8. Be Bold

Boring companies don’t spark the imagination. Not only will you not be excited to get to work, but other people won’t be inspired to help. The flipside is also true, accordingly to Altman. “If you are making progress on an important problem,” he said, “you will have a constant tailwind of people wanting to help you.”

His advice is to, “follow your curiosity,” because, “things that seem exciting to you will often seem exciting to other people too.” Hearing someone enthusiastically geeking out over their invention is infectious. You feel compelled to get involved. You help them out, and you make those introductions that can make all the difference.

9. Be Wilful

Altman believes that, “people have an enormous capacity to make things happen,” but said that, “a combination of self-doubt, giving up too early, and not pushing hard enough prevents most people from ever reaching anywhere near their potential.” Don’t be that guy. Similar to having almost too much self-belief, get intentional about what you want to achieve.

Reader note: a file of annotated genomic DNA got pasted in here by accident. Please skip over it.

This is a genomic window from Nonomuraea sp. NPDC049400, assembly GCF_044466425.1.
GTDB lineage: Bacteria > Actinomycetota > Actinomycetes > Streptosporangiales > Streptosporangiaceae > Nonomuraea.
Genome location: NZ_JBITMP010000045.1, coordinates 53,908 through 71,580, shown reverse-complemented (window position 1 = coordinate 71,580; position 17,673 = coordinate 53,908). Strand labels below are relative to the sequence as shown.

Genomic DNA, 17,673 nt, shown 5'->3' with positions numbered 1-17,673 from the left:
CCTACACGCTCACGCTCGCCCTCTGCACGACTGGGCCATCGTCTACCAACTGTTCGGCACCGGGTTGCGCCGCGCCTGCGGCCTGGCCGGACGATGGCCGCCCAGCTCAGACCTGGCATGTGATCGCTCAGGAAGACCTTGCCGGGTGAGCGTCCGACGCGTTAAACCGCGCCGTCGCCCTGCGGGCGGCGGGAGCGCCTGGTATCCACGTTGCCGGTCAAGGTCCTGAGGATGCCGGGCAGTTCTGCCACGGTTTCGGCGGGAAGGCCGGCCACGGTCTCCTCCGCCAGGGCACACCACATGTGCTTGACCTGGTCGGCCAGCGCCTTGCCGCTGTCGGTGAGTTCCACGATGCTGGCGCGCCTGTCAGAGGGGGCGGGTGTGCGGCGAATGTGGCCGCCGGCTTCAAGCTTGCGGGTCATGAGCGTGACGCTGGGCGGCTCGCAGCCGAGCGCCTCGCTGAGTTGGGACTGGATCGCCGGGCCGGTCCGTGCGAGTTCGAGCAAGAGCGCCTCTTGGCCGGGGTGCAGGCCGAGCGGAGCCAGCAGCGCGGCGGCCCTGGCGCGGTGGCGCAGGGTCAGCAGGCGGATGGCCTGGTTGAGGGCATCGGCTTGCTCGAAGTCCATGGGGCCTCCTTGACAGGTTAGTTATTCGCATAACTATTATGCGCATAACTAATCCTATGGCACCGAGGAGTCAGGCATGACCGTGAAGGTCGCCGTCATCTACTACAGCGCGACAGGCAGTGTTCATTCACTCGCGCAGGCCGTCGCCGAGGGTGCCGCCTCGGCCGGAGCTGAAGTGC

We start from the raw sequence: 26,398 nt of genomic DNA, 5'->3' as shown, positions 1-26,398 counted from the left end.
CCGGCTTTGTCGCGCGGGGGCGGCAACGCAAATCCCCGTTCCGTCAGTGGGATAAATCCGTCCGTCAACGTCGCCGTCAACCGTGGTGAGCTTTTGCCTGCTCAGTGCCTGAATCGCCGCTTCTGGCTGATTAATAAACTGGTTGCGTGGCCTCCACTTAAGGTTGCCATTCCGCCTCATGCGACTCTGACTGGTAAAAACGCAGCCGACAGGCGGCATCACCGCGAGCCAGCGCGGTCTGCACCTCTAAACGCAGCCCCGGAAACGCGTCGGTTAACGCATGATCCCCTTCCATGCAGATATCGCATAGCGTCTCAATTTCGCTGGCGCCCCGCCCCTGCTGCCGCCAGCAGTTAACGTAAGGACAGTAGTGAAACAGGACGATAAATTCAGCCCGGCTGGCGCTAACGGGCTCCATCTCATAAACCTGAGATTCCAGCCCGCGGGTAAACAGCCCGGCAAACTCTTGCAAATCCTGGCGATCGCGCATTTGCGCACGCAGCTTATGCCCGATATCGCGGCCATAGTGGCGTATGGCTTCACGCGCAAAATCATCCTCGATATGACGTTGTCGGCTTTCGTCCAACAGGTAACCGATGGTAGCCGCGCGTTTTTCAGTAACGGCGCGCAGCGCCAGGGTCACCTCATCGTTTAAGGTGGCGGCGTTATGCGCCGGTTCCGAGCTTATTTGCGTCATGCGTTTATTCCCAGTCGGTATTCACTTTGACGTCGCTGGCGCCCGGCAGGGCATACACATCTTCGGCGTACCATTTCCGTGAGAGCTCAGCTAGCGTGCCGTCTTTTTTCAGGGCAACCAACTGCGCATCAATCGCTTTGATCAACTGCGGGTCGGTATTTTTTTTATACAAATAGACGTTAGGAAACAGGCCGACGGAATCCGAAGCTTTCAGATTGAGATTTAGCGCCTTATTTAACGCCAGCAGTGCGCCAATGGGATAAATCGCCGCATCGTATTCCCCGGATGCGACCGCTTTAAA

There is always a way, and it doesn’t have to be complicated. “Ask for what you want,” said Altman. Don’t pray for people finding you, don’t hope to be picked, just ask the question and be surprised by how many times the answer is yes. Altman also thinks optimismoptimism -0.6% is key to success, adding that he “never met a very successful pessimistic person.”

10. Be Hard To Compete With

Too much competition and you enter a race to the bottom, so find your unfair advantages and put them to work. “The best way to become difficult to compete with is to build up leverage,” said Altman, which he said might come in the form of, “personal relationships, by building a strong personal brand, or by getting good at the intersection of multiple different fields.”

What do you have that sets you apart? What are those strengths that you’ve taken years to collect? Emulating others is a trap, so don’t fall in. “If you’re doing the same thing everyone else is doing, you will not be hard to compete with.” Your differentiator has to be more than price, so think hard about what it is before you move forward.

11. Build A Network